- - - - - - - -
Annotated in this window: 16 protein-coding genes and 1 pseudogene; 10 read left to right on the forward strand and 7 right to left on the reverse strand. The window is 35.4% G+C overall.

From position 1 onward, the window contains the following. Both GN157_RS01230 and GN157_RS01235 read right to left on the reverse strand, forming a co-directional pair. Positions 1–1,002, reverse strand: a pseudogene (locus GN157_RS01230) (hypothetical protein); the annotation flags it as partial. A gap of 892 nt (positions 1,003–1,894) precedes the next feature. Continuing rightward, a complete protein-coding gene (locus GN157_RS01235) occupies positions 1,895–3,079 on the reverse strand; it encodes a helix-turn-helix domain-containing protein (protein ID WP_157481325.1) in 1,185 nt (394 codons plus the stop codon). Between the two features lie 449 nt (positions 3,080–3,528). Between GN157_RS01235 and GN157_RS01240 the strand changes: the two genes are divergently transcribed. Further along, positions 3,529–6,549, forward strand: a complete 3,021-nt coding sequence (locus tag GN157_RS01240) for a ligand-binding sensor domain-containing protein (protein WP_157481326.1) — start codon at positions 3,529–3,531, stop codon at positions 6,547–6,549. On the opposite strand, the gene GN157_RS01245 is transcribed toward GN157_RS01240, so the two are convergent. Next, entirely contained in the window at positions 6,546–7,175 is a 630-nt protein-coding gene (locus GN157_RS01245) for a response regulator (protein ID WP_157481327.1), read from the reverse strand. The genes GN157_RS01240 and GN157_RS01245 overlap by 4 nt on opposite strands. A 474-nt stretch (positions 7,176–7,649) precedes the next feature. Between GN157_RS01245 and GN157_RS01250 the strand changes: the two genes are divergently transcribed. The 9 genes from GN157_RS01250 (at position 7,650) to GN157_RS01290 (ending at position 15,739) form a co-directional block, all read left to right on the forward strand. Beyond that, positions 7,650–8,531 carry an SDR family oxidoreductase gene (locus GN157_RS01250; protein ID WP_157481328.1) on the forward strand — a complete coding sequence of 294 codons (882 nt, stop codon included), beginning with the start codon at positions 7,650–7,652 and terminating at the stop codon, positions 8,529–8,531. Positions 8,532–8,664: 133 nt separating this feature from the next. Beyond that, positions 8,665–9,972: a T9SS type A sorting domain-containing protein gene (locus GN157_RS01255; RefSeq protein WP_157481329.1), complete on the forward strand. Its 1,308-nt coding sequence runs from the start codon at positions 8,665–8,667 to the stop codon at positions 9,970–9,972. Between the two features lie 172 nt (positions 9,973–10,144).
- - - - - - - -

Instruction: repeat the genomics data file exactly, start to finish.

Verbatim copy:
Annotated in this window: 16 protein-coding genes and 1 pseudogene; 10 read left to right on the forward strand and 7 right to left on the reverse strand. The window is 35.4% G+C overall.

From position 1 onward, the window contains the following. Both GN157_RS01230 and GN157_RS01235 read right to left on the reverse strand, forming a co-directional pair. Positions 1–1,002, reverse strand: a pseudogene (locus GN157_RS01230) (hypothetical protein); the annotation flags it as partial. A gap of 892 nt (positions 1,003–1,894) precedes the next feature. Continuing rightward, a complete protein-coding gene (locus GN157_RS01235) occupies positions 1,895–3,079 on the reverse strand; it encodes a helix-turn-helix domain-containing protein (protein ID WP_157481325.1) in 1,185 nt (394 codons plus the stop codon). Between the two features lie 449 nt (positions 3,080–3,528). Between GN157_RS01235 and GN157_RS01240 the strand changes: the two genes are divergently transcribed. Further along, positions 3,529–6,549, forward strand: a complete 3,021-nt coding sequence (locus tag GN157_RS01240) for a ligand-binding sensor domain-containing protein (protein WP_157481326.1) — start codon at positions 3,529–3,531, stop codon at positions 6,547–6,549. On the opposite strand, the gene GN157_RS01245 is transcribed toward GN157_RS01240, so the two are convergent. Next, entirely contained in the window at positions 6,546–7,175 is a 630-nt protein-coding gene (locus GN157_RS01245) for a response regulator (protein ID WP_157481327.1), read from the reverse strand. The genes GN157_RS01240 and GN157_RS01245 overlap by 4 nt on opposite strands. A 474-nt stretch (positions 7,176–7,649) precedes the next feature. Between GN157_RS01245 and GN157_RS01250 the strand changes: the two genes are divergently transcribed. The 9 genes from GN157_RS01250 (at position 7,650) to GN157_RS01290 (ending at position 15,739) form a co-directional block, all read left to right on the forward strand. Beyond that, positions 7,650–8,531 carry an SDR family oxidoreductase gene (locus GN157_RS01250; protein ID WP_157481328.1) on the forward strand — a complete coding sequence of 294 codons (882 nt, stop codon included), beginning with the start codon at positions 7,650–7,652 and terminating at the stop codon, positions 8,529–8,531. Positions 8,532–8,664: 133 nt separating this feature from the next. Beyond that, positions 8,665–9,972: a T9SS type A sorting domain-containing protein gene (locus GN157_RS01255; RefSeq protein WP_157481329.1), complete on the forward strand. Its 1,308-nt coding sequence runs from the start codon at positions 8,665–8,667 to the stop codon at positions 9,970–9,972. Between the two features lie 172 nt (positions 9,973–10,144).